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Hitting the Street with a Rickshaw Runner
Pedicab operator James Harris on the highs and lows of his summer job

Rickshaw runner James Harris on the job. Photos courtesy James Harris

Unlike some recent grads stuck working the retail jobs they had during school until they can jump-start their careers, James Harris, 25, has taken to the streets. With what’s basically a 100-pound, human-drawn carriage in tow, Harris treks throughout the city’s downtown core in search of fares. We sat down with him to find out what being a rickshaw runner (or pedicab operator, to use his official designation) is all about.


So what made you want to become a rickshaw runner?

Well, I was pretty inactive over the winter. I couldn’t do many winter sports and wanted to kind of get out of my comfort zone, get fit. And I’ve always had a knack for talking to random people off the street. I’ve done tons of promo jobs in the past so I figured I could combine the gym membership with the promo in the form of rickshawing.

How exactly does one become a rickshaw runner?

There was a very minimal interview process. I had met up with the owner right after I sent an email applying for the job. Within a couple of hours, he gave me a call saying, ‘come down to the garage and I’ll give you the lowdown.’ He was impressed that I had done some tree planting before and had done some sales stuff, so he gave me the job on the spot. And then he told me all the hoops you jump through to actually get started.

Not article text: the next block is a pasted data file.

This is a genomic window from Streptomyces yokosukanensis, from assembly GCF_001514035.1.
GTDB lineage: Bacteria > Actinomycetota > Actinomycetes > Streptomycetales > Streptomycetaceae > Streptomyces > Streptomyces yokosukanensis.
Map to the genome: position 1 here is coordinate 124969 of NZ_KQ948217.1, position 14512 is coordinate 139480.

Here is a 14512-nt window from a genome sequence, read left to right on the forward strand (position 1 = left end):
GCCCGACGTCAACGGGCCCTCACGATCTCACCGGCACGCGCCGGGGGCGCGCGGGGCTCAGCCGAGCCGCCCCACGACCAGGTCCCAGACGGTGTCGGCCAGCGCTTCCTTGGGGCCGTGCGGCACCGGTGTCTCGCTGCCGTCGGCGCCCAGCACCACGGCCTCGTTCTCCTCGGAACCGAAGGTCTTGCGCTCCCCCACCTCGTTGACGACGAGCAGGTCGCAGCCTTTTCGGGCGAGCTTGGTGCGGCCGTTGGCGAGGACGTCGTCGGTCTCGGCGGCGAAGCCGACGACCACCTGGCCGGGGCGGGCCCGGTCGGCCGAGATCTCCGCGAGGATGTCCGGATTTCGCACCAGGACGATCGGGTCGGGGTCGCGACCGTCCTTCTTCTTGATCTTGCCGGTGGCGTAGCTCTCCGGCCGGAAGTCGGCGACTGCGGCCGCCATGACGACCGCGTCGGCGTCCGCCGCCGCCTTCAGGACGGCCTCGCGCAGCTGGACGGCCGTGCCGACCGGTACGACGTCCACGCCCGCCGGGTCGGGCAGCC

What hoops does a rickshaw runner have to jump through to get started?

You have to get a criminal background check and a driver’s abstract, and then you have to go up near north of Coxwell to the Municipal Licensing and Standards Division office and that was tedious. I had to wait two hours in line with a bunch of budding strippers and taxicab drivers, got the license, and then [the owner] took me out for like an hour and I pulled him around and he showed me the spots, told me what to do, what not to do, check blind spots, just like a driver’s test. After that, it came pretty naturally.

What’s the hardest part of your job physically?

The hardest part is probably going uphill, against the wind, and doing those long trips (which for some people they want to go at a faster pace, other people you can just kind of walk and they want to take in the sites slowly). And dealing with cabbies and cyclists. We’re allowed to be in the bike lane, but a lot of cyclists don’t really want to share that lane. They feel entitled to it.

Have you had any altercations with cabbies or cyclists?

I’ve had cabbies come pretty close and they aren’t really yielding to us as much as they should. With cyclists, I’ve had them yell at me like, Get the fuck out. But you just have to take it with a grain of salt because we are a licensed vehicle, we have the right to be on the road just as much as they do.”

Have you ever had any difficult customers? It’s got to be an interesting dynamic when you’re still pulling them around.